Media Theory and Visual Culture.
We are bombarded with images, in myriad forms, on a daily basis. How do we interpret and analyze them? What is the relationship between an online advertisement for a movie and the movie itself, between a television program and a video game? An overview of contemporary media theory as it relates to visual culture in the 21st century. Readings will include seminal works in psychoanalytic theory, cultural studies, semiotics, postmodern theory, new media studies and visual studies. (Same as American Studies 325.) Maximum enrollment, 12.
Digital History and New Media: Theories and Praxis.
Focuses on the process of creating digital history and the impact of digital media technologies on the theory and practice of U.S. history and critical race theory, broadly defined. Readings, labs/workshops and discussions address the philosophy and practice of digital history, questioning how digital tools and resources are enabling and transforming analysis both in traditional print scholarship, and in emerging digital scholarship across the humanities. (Same as American Studies 330 and Africana Studies 330.) Maximum enrollment, 12.
Media and Production.
Students in this course will produce digital media projects that explore the aesthetic, educational, and technological issues of using media to communicate human experience. They will learn how to make choices that reflect the history of audiovisual media production in combination with convergent digital culture and their own creative ideas. Students will engage the language of film, the functions of scripts and storyboards, and production management. They will understand the conceptual underpinnings of multimedia technologies and use of digital technologies and equipment. Prerequisite, ARTH/CNMS/CPLIT 120, Art 213, or permission of instructor. This class has a humanities working lab session requirement. Maximum enrollment, 20. Janet Simons.
Gender and Cyberculture.
Explores critical approaches to media through the intersection of gender and the technological imaginary. Investigates how the production, use and circulation of digital media affect notions of representation, identity, the body and consciousness. Close visual and textual analysis of the ways writers, artists and theorists have conceived these issues. (Same as American Studies 350.) Maximum enrollment, 20.
Major Figures in Cinema.
Focus on crucial contributors to the wide world of cinema. The work of one, two, or three particular filmmakers, each from a different sector of the geography of cinema, will be examined in detail. Possible filmmakers include Alfred Hitchcock, James Benning, Ross McElwee, Stan Brakhage, Fritz Lang, the Coen brothers. Prerequisite, ARTH/CNMS/CPLIT 120; or ARTH/CNMS/CPLIT 290; or ARTH/CNMS/CPLIT 301; or permission of the instructor. (Same as Art History 365 and Literature and Creative Writing 365.)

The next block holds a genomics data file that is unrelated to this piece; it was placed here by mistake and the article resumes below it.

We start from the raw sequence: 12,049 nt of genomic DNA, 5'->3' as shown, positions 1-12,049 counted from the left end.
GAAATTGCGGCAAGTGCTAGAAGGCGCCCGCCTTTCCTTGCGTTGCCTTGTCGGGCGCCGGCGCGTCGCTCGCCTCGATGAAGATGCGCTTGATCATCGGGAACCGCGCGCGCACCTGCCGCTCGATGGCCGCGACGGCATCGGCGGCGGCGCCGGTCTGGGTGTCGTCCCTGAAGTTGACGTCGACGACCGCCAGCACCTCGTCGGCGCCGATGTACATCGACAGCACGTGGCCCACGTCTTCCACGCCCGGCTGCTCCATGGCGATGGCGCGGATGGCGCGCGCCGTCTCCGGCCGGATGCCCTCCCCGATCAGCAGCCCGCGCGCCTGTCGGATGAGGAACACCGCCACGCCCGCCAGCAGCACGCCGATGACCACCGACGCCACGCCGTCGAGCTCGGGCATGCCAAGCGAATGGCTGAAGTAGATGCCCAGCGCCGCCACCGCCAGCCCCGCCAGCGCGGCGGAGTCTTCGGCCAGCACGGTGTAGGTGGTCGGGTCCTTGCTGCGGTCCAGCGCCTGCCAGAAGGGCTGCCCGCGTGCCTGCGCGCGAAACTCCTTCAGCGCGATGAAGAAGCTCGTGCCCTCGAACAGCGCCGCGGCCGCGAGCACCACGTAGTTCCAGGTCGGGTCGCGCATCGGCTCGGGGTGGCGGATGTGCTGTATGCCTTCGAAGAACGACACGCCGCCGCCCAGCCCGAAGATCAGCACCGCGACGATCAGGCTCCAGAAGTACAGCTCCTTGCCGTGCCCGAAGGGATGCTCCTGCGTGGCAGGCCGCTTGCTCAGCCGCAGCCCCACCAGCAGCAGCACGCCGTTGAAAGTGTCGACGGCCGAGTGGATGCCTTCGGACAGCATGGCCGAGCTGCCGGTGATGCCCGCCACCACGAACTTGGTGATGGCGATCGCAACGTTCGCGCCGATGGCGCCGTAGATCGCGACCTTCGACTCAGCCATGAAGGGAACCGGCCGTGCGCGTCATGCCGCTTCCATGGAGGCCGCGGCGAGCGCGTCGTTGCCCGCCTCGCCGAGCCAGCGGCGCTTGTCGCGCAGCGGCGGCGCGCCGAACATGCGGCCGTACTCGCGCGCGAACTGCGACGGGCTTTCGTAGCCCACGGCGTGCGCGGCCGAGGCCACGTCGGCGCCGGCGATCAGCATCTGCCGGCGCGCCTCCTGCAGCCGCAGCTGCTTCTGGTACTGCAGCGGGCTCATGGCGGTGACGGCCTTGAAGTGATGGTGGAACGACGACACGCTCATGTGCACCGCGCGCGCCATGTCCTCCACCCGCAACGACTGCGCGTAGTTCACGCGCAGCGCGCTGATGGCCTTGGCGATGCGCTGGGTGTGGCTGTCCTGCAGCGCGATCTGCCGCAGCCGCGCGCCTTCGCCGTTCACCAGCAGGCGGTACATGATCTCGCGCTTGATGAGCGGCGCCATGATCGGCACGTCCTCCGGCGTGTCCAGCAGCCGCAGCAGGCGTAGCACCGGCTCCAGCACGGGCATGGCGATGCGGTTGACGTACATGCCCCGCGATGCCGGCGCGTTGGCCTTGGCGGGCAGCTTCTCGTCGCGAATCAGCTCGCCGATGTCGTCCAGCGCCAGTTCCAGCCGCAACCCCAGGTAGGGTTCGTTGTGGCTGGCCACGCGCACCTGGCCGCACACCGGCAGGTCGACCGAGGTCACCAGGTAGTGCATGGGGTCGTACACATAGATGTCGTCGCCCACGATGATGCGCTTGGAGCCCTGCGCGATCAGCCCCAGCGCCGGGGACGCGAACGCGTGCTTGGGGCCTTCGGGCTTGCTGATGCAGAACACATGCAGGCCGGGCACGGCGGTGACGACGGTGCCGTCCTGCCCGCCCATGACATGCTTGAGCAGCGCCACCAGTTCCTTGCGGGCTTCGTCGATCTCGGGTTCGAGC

Senior Seminar in Cinema and Media Studies.
Exploration and discussion of topics that relate to both cinema studies and media studies. Students will deepen their understanding through individually-designed research projects, peer reviews and workshops. This seminar will be taught by the director of the Cinema and Media Studies program with collaboration from other faculty in CMS. Students who achieve a grade of 88 or better will be encouraged to pursue an honors project. Prerequisite, Consent of Instructor. (required for Senior Concentrators in the Fall Semester) Maximum enrollment, 12. Nieves.
Senior Honors Project.
The Senior Honors project in Cinema and Media studies allows students the opportunity to demonstrate independence, maturity and mastery as emerging scholars and/or media producers. Honors projects require a written proposal or abstract with an annotated bibliography signed by the student’s proposed advisor. The director in consultation with the CMS faculty will approve proposals and assign a second faculty member to the student’s advisory committee. Prerequisite, Consent of Instructor. Maximum enrollment, 12. Nieves.
(from the Hamilton Course Catalogue)